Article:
Most of you know by now that Vermont experienced significant damage from Hurricane Irene recently. Homes, business, roads and entire communities have been devastated by the sudden surge of normally small streams. As I have traveled in our area of the state recently I was awed, shocked, and saddened by the scenes of destruction. Several times I have had to turn of the television, shut off the computer, stop looking at the images, and just catch my breath.
Talking to people who have suffered loss has been challenging too. So many of the people in the small towns around us, Cavendish, Proctorsville, Weathersfield, Reading, and more seem to almost be living on auto-pilot. Some have a determination and will that seems to be able to rise up in the midst of the ruin, but many others are suffering, often silently amid the loss. A farmer I met below Cuttingsville talked of losing some cows in the rushing torrent and crops that are lost for the harvest. The possessions and property of so many people litter the stream and river beds of these communities now.
Something else I have noticed in my travels are the river rocks that have been scattered and moved in so many places. Fields and lawns that were once lush and green are covered with stones and mud from the riverbed In some places enormous boulders were shoved aside by the strength of the flooding rivers. And of course we know that some of those historic covered bridges, many other bridges, and large sections of road were washed away in the raging waters. The magnitude of might that was demonstrated by the floods was utterly awesome.
Something else struck me as I drove to and from Rutland yesterday. In some places the course of the rivers have changed. Near where I was speaking with the farmer I noticed a dog running through and playing in a section of the river which now flowed through the field near the road and under the back of an older home nearby. In another place I saw the river fork where just days earlier it had been a single flow. Large tractors and land-movers were in some of the rivers and streams near Rutland digging out and realigning the course of the water. The flood has changed things.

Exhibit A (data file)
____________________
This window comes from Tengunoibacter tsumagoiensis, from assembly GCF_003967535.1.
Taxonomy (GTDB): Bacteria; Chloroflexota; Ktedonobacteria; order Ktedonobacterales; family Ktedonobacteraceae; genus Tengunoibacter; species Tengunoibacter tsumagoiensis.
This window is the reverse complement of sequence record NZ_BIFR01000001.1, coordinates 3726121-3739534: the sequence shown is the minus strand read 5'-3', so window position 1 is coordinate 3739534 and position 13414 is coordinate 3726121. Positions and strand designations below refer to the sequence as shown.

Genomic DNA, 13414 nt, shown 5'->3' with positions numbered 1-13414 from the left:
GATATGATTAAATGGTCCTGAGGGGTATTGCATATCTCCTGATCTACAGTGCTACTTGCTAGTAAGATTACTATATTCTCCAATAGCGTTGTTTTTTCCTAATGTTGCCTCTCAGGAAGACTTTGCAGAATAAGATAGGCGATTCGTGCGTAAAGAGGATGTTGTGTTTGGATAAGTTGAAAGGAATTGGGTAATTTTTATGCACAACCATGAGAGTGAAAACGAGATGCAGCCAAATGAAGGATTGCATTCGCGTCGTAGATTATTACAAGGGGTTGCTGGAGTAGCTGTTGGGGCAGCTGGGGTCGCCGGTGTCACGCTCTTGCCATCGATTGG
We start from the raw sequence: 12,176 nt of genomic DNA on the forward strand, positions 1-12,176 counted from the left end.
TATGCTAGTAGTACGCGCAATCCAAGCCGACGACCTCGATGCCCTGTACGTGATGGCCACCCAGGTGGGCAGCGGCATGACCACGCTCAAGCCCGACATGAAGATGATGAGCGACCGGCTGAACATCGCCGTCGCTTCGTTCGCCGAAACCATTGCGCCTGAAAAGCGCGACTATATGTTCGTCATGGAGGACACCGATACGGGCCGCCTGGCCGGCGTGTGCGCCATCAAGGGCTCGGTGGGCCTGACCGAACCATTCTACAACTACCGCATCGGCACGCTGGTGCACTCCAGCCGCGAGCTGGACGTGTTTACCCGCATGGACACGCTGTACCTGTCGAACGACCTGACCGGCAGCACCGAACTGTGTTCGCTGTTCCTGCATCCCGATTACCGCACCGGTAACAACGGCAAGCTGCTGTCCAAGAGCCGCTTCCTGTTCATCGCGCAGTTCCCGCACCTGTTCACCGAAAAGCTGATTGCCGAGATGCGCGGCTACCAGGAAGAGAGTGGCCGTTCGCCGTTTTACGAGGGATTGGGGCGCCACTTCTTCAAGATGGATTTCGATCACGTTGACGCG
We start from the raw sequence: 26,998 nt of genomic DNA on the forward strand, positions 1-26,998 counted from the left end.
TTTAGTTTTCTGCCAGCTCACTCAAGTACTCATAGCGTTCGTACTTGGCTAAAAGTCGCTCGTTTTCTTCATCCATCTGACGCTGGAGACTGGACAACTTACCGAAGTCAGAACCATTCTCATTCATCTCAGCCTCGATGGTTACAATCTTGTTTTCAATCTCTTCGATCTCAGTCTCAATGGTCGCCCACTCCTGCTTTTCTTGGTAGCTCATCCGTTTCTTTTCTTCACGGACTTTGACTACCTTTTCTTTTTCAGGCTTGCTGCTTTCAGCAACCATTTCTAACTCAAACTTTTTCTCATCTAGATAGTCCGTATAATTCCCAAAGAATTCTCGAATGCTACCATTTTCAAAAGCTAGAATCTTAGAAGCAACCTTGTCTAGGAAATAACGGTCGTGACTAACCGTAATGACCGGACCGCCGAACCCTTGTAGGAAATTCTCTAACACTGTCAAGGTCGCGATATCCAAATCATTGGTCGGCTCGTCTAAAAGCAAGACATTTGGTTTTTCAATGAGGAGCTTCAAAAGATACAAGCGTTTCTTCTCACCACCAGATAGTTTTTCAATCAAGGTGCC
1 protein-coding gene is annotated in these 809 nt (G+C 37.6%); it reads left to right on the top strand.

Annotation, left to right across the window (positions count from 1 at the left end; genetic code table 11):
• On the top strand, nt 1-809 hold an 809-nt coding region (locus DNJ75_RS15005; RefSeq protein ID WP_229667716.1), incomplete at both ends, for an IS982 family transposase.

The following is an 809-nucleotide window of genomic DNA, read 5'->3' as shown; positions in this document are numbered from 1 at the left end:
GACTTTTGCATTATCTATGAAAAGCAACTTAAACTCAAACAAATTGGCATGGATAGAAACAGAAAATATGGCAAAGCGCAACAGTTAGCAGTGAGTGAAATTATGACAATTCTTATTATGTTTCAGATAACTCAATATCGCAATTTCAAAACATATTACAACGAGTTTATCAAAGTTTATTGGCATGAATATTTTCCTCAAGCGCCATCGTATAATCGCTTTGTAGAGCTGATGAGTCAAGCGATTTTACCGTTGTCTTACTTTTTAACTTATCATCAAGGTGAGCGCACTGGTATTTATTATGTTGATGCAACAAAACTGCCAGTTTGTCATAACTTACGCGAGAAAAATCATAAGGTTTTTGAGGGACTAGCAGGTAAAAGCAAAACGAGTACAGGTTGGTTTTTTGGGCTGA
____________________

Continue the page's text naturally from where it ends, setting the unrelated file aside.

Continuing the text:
Sometimes we find that the course of our life changes, perhaps as unexpectedly as the flood. We all know that things can get rocky at times, and perhaps the “rush of life” can become intense as well, but there may be a time when everything suddenly changes and the flow of your life goes in a different direction. These times of transition and change can be bewildering and confusing. Like so many of the people I have seen in the past few days there is a sense of shock and loss with what’s been left behind after these changes.
I think we have a choice at times like this. We can choose to fight the change, to stand in the raging stream of life and boldly proclaim against the force, I will not be moved. However, that didn’t work well for even the largest of boulders in the flood. The other option we have is to surrender to the flow and let the course be altered. It’s times like this that faith plays such a critical role, because through faith I know I can have the strength to stand and remain in the crush of the rush if that is God’s will, and I can have the serenity of accepting the changes if God so desires.
So, through the streams and rivers of life, and the bends and curves in our journey, the critical of element will enable us to experience peace even in the tempest, and strength even in times of trial.
Dave “Big D” Bentley
Special thanks to the multitudes of volunteers, rescue workers, National Guard troops, and myriads of others who are doing whatever they can to assist in the clean-up, recovery, and restoration. We appreciate all that you are doing and are so grateful for you.